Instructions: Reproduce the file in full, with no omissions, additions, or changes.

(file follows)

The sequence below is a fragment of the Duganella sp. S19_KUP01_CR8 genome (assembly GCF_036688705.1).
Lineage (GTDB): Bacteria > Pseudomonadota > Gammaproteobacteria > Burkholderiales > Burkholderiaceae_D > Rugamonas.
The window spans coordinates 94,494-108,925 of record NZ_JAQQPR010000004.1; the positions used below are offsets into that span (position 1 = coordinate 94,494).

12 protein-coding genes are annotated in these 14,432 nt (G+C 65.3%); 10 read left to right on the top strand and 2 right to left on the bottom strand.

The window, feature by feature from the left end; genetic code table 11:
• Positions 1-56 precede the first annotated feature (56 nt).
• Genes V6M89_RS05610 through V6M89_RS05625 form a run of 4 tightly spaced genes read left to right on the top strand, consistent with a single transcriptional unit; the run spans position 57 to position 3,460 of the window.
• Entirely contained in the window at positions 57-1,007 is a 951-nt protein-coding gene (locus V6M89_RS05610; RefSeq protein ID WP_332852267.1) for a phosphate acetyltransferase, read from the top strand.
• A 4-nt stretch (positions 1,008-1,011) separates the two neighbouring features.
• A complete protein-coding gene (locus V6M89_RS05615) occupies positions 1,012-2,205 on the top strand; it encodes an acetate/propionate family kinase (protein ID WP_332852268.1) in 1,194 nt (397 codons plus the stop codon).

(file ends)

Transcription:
The sequence below is a fragment of the Duganella sp. S19_KUP01_CR8 genome (assembly GCF_036688705.1).
Lineage (GTDB): Bacteria > Pseudomonadota > Gammaproteobacteria > Burkholderiales > Burkholderiaceae_D > Rugamonas.
The window spans coordinates 94,494-108,925 of record NZ_JAQQPR010000004.1; the positions used below are offsets into that span (position 1 = coordinate 94,494).

12 protein-coding genes are annotated in these 14,432 nt (G+C 65.3%); 10 read left to right on the top strand and 2 right to left on the bottom strand.

The window, feature by feature from the left end; genetic code table 11:
• Positions 1-56 precede the first annotated feature (56 nt).
• Genes V6M89_RS05610 through V6M89_RS05625 form a run of 4 tightly spaced genes read left to right on the top strand, consistent with a single transcriptional unit; the run spans position 57 to position 3,460 of the window.
• Entirely contained in the window at positions 57-1,007 is a 951-nt protein-coding gene (locus V6M89_RS05610; RefSeq protein ID WP_332852267.1) for a phosphate acetyltransferase, read from the top strand.
• A 4-nt stretch (positions 1,008-1,011) separates the two neighbouring features.
• A complete protein-coding gene (locus V6M89_RS05615) occupies positions 1,012-2,205 on the top strand; it encodes an acetate/propionate family kinase (protein ID WP_332852268.1) in 1,194 nt (397 codons plus the stop codon).